Mikhail Bakunin

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Mikhail Alexandrovich Bakunin (18 May 1814 – 1 July 1876) was a Russian nihilist and revolutionary against the church and monarchy. He has often been called the father of anarchist theory in general.[1]

Bakunin entered Moscow University in 1835 where he studied philosophy and began developing an views on Pan-Slavism.

In Prague during the Revolutions of 1848 Bakunin participated in the First Pan Slav Congress.[2]

Bakunin critiqued prominent leftist theoretician Karl Marx in 1873 with these words,

"..if the proletariat is to be the ruling class, over whom is it to rule? ...the peasant "rabble" who, as it is known, does not enjoy the sympathy of the Marxists who consider it to represent a lower level of culture, will probably be ruled by the factory proletariat of the cities. Or, if this problem is to be approached nationalistically, the Slavs will be placed in the same subordinate relationship to the victorious German proletariat in which the latter now stands to the German bourgeoisie." [3]

It should be noted that Bakunin was also a leftist, and in fact, the only difference he had from Marx was the exact extent that they should get rid of government. In addition, he also declared regarding anarchism: "Let us put our trust in the eternal spirit which destroys and annihilates only because it is the unsearchable and eternally creative source of all life--the passion for destruction is also a creative passion!"[4] Richard Wagner also noted of Bakunin that “The annihilation of all civilization was the objective on which he had set his heart…. It was necessary, he said, to picture the whole European world - transformed into a pile of rubble.”[5][6]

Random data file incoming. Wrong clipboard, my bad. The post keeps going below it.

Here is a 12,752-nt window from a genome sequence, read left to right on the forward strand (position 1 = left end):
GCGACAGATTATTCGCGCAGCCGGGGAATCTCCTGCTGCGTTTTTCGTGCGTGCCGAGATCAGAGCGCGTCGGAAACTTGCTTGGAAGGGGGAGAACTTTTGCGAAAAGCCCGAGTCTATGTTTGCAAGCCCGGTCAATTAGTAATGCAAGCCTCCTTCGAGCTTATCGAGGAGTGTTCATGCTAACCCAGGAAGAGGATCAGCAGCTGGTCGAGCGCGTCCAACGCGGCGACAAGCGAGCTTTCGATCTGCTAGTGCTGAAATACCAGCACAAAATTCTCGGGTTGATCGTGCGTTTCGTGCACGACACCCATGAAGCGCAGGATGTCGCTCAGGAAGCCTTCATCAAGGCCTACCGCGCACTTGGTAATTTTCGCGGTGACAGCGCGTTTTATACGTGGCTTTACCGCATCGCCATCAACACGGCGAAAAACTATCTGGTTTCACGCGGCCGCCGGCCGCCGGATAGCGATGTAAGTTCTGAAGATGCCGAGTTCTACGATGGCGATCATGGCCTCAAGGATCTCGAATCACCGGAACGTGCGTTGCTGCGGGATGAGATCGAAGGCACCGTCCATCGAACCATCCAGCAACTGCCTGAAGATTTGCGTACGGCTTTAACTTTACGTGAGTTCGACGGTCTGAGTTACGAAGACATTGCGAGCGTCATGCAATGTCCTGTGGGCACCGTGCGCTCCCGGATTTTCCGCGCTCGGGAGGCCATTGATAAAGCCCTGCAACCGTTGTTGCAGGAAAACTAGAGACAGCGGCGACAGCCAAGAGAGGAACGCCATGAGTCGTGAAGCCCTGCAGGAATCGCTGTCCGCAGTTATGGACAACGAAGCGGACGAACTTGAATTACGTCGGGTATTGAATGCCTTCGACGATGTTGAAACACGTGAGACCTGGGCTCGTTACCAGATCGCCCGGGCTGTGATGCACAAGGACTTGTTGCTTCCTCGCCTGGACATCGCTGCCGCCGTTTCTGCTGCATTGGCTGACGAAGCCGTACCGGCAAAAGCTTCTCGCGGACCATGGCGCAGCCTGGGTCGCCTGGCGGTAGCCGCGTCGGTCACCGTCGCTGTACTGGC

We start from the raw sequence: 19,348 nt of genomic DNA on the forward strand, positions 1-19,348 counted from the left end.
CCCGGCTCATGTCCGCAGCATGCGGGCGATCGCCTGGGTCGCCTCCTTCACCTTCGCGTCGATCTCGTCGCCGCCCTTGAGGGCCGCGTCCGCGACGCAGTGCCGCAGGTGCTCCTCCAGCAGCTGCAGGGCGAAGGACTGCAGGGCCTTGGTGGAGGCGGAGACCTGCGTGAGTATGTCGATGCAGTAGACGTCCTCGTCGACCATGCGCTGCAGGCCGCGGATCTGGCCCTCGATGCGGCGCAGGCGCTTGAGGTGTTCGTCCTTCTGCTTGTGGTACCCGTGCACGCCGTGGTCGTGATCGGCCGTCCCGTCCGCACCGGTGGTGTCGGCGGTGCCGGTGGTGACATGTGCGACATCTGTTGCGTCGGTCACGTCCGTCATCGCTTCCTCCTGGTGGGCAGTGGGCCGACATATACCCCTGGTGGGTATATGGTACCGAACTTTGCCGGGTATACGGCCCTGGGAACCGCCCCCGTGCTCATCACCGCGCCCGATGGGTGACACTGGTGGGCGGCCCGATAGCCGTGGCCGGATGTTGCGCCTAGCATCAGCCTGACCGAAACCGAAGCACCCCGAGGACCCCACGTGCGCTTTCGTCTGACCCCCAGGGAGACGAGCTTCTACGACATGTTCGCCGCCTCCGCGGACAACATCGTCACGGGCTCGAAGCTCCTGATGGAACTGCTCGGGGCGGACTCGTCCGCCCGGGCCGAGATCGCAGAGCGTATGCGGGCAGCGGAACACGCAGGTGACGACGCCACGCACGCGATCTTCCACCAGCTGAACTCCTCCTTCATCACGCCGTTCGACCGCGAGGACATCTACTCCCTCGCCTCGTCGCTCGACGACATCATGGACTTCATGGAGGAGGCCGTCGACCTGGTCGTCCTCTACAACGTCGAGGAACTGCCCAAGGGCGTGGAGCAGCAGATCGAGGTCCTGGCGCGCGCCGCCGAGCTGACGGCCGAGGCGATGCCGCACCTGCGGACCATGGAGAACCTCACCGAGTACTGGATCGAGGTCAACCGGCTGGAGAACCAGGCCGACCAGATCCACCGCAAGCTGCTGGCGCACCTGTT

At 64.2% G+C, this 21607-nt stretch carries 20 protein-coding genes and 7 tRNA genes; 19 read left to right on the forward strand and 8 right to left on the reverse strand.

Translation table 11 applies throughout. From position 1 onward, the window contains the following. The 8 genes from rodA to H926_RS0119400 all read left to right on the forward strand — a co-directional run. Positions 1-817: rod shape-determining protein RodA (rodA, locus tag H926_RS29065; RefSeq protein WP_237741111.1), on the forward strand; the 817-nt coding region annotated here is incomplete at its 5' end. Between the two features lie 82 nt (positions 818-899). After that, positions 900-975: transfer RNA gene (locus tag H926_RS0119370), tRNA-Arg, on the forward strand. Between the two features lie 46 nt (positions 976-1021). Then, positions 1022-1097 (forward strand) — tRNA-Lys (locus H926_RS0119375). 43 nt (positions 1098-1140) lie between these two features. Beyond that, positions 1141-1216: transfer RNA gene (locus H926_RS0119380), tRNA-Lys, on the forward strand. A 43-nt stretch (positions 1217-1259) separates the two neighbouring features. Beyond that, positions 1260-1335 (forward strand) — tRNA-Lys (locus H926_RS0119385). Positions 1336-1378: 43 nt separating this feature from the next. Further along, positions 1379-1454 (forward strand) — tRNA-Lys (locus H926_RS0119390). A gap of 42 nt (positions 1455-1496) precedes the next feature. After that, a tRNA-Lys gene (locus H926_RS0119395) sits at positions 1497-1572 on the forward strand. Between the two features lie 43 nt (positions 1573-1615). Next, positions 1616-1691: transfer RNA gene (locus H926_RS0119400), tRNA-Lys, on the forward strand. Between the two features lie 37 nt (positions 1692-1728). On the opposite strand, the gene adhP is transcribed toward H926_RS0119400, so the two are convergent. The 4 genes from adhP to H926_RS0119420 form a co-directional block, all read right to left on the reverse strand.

1. Masters, Anthony (1974), Bakunin, the Father of Anarchism, Saturday Review Press, ISBN 0-8415-0295-1 
  2. Stergar, Rok: Panslavism , in: 1914-1918-online. International Encyclopedia of the First World War, ed. by Ute Daniel, Peter Gatrell, Oliver Janz, Heather Jones, Jennifer Keene, Alan Kramer, and Bill Nasson, issued by Freie Universität Berlin, Berlin 2017-07-12. DOI: 10.15463/ie1418.11123. [1]
  3. Michael Bakunin, Statism and Anarchy, (1873), in Sam Dolgoff, Bakunin On Anarchy, (Alfred A. Knopf, New York, 1972), p. 330.
  4. Reaction in Germany, 1842
  5. https://www.heritage.org/political-process/report/understanding-tyranny-and-terror-the-french-revolution-modern-islamism
  6. Richard Wagner, quoted in Bryan Magee, The Tristan Chord: Wagner and Philosophy (New York: Henry Holt, 2000), p. 39.